Skip to main content

Where there was Rain...

A few years ago, Bombay had a stylish watering hole called Rain. Set in the winding bylanes of Juhu, purposely obscure with no signboard in sight, this restaurant was a place where you would go not just to eat but to mingle, gawk and have a fabulous evening. Every time I spent an evening at Rain, I left with a special feeling that comes from perfect food, perfect ambience and perfect service (that grey haired uncle who would find you just the right table and the right drink).

Then, some two years back, Rain closed down, and someone replaced it with Café Penne. Gone were the brilliant frozen Red Eyes; my standard order of Cottage Cheese Tortillas & Mexican Corn Rice and the complimentary bread basket that had more appeal than anything I ever ordered on their menu. Instead, there was this slightly casual restaurant claiming to serve Italian food.

Penne took time getting it's act together. My first couple of visits were not disastrous but mediocre. So it was after a year and a half that I found myself at Penne again last week on a friend's insistence.

The restaurant has a large martini selection that turned out to be moderate to good – friend’s appletini was great and my esspressotini okay-ish. The appetizer (deep fried stuffed mushroom) had a delicate herb flavoring and came with an equally good dip. Breads could have been better; but they won me over with their Neapolitan Pizza. Thin, crisp and just perfect for folding over and eating like you would do in Italy.

And yet, Penne misses the buzz of Rain. Where there used to be a jostle to get to the bar, there is a mass of empty tables at prime dinner time. And I think I know why : good it may be, but fabulous it is not. Penne's biggest shortcoming is that it isn't Rain, and can never be!

Comments

Popular posts from this blog

Healthy Spinach Rice for Microwave Potluck Party

Is it really two years that Srivalli has been running her innovative microwave cooking event. She's prompted me to try my microwave for more than just heating several times. Just like last year, Srivalli celebrates the event anniversary with a potluck party. I took a dessert to the party last time around, but this time I was rooting for something healthier. I turned to last year's roundup, and there was this spinach rice. Valli, hope you don't mind getting the same dish on the menu again.

To make spinach rice, wash and soak 1/2 cup rice. In a microwave safe dish, heat a tsp of ghee for 30 seconds. Add 5-6 peppercorns and heat for another 10 seconds. Now add a small onion, chopped finely and microwave for another 30 seconds. Add a cup of finely chopped spinach, 1/2 a tsp of garam masala and another 1/2 tsp of salt. Mix and cook for 2-3 minutes until the spinach wilts. Add rice to the bowl, and a cup of water then pop it back in the microwave for 5 minutes. Bring it out and…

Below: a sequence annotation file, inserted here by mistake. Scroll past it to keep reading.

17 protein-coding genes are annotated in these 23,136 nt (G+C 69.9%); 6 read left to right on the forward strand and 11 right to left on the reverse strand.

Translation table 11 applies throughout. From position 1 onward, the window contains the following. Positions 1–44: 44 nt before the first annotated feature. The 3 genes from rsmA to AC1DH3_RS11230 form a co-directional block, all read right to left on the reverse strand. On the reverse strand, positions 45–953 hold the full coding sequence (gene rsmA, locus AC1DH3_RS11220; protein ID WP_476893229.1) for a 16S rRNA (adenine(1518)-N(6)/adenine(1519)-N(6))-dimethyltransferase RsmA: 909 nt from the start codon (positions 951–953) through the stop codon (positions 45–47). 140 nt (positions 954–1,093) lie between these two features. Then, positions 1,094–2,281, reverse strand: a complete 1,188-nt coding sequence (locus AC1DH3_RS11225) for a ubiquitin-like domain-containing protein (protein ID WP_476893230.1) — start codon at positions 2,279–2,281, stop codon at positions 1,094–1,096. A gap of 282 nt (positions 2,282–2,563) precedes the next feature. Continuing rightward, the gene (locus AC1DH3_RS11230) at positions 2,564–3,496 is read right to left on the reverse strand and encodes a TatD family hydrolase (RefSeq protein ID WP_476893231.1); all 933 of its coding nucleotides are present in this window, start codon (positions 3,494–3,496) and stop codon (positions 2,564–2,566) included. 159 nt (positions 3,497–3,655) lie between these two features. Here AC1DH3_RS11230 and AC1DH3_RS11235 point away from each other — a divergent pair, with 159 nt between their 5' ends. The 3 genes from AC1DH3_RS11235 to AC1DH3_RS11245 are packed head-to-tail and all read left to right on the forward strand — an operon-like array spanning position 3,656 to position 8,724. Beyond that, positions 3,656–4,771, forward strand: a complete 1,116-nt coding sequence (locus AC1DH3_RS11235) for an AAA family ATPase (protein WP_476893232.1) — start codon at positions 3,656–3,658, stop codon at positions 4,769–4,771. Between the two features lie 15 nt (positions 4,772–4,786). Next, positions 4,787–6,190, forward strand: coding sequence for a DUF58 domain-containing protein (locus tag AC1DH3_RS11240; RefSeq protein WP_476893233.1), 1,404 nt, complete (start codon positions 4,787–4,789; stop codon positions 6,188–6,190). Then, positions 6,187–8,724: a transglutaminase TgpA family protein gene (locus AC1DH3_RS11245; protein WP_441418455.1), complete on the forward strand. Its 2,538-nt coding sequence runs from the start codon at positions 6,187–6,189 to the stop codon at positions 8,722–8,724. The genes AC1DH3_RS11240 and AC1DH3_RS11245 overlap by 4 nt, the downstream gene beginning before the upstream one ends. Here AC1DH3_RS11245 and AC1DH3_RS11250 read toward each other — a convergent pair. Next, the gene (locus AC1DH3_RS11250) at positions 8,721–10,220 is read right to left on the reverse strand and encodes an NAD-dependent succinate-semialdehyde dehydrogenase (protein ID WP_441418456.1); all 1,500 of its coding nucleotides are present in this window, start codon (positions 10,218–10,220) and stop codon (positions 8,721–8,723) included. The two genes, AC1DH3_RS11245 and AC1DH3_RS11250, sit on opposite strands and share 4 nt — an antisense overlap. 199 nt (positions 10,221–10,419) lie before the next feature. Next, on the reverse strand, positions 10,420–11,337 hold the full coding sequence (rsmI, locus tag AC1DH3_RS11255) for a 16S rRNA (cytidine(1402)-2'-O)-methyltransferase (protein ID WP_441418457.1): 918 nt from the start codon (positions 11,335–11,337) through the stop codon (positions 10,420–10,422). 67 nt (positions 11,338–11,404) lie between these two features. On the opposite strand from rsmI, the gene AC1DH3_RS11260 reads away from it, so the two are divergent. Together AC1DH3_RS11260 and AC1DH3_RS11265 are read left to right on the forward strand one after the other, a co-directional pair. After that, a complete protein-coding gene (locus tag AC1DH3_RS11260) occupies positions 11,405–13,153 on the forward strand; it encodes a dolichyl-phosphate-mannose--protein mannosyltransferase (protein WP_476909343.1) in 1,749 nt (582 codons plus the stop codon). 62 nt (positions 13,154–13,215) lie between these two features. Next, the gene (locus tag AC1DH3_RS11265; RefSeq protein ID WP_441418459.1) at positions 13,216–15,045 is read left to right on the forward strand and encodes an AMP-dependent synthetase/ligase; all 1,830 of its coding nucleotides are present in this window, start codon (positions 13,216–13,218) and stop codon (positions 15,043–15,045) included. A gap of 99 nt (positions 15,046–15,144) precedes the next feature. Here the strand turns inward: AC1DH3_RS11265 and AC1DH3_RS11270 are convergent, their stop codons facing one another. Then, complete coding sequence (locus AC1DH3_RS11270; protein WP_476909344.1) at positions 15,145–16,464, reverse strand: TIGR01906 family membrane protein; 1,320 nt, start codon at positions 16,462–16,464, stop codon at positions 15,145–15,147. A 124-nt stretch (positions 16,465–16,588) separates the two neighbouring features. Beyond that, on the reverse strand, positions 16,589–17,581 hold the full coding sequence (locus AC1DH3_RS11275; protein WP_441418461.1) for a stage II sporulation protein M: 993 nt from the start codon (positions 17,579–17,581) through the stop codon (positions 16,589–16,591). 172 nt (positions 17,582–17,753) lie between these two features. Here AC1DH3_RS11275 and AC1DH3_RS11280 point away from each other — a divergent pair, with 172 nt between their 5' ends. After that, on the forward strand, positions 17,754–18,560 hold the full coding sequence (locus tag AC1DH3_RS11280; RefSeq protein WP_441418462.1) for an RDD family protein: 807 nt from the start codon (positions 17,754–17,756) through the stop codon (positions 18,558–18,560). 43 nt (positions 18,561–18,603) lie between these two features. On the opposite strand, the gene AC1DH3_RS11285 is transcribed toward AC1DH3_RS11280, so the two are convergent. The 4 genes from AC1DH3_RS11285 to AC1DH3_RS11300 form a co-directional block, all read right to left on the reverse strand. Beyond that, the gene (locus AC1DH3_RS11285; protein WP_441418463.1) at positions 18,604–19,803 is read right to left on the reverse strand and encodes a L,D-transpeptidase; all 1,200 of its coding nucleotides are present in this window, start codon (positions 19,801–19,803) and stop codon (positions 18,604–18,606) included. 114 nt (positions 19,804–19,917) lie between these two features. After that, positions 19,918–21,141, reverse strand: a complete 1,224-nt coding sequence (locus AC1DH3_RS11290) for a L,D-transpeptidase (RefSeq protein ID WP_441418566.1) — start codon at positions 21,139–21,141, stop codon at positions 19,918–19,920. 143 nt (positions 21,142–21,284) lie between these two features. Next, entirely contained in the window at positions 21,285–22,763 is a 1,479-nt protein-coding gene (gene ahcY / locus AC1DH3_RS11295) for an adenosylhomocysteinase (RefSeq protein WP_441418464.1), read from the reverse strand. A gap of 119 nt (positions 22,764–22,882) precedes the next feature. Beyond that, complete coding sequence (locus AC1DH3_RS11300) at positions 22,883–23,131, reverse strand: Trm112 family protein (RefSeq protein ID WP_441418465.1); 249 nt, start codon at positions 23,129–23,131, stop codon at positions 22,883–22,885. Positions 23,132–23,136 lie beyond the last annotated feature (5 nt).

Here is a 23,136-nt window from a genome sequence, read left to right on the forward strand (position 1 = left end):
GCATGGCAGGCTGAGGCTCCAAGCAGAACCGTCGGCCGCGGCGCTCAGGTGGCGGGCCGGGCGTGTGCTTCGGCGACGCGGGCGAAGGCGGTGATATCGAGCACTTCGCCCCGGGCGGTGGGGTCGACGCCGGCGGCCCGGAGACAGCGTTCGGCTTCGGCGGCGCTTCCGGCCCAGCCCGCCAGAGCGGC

Tales of A Female Nomad

This month, our book club goes on a nomadic tour. We traveled with Rita Golden Gelman, a writer who sold everything she owned after the shock of a divorce and became a nomad. Not a tourist, because Rita stays away from everything that a tourist does and instead, tries to live the lives of people she visits.

From Mexico to Israel to Galapago Islands, Rita goes the way least traveled, always preferring to stay as a boarder with natives. And sometimes, going to places not even locals will go, places so secluded yet beautiful that Rita's description takes your breath away, urges you to become a nomad yourself.

Yet even nomads sometimes find their roots. Rita found hers in Bali where she spent eight years. Starting as a boarder with a prince, she eventually became a part of the family. I instantly knew I wanted to cook something Indonesian. I picked Nasi Goreng, the Indonesian fried rice.



There are as many recipes for Nasi Goreng as there are cooks. Some use tomatoes, others tamarind.…

The Bread Whisperer

What do an electrical engineer, a monk and an IT trainer have in common? These are all the things Abhilash was before he turned his attention to bread baking. Not the one to pick an easy path, Abhilash started with the most temperamental of breads - the sourdough - as his baking adventure. At first, he was baking these loaves for himself. Accolades from friends and family quickly followed and much to the delight of this writer, he turned his passion into a full time career six months back.

For the uninitiated, a sourdough bread is made by fermenting the dough with naturally occurring yeast, making it harder to perfect than the bread made with commercial yeast. The bread's signature tang and the open crumb, with lots of holes, is only made better with a high hydration dough that is super tricky to master. While extremely popular around the world, good sourdough is an elusive commodity in Mumbai and there are only a handful of bakers I would trust when I am looking for bread.

Thoro…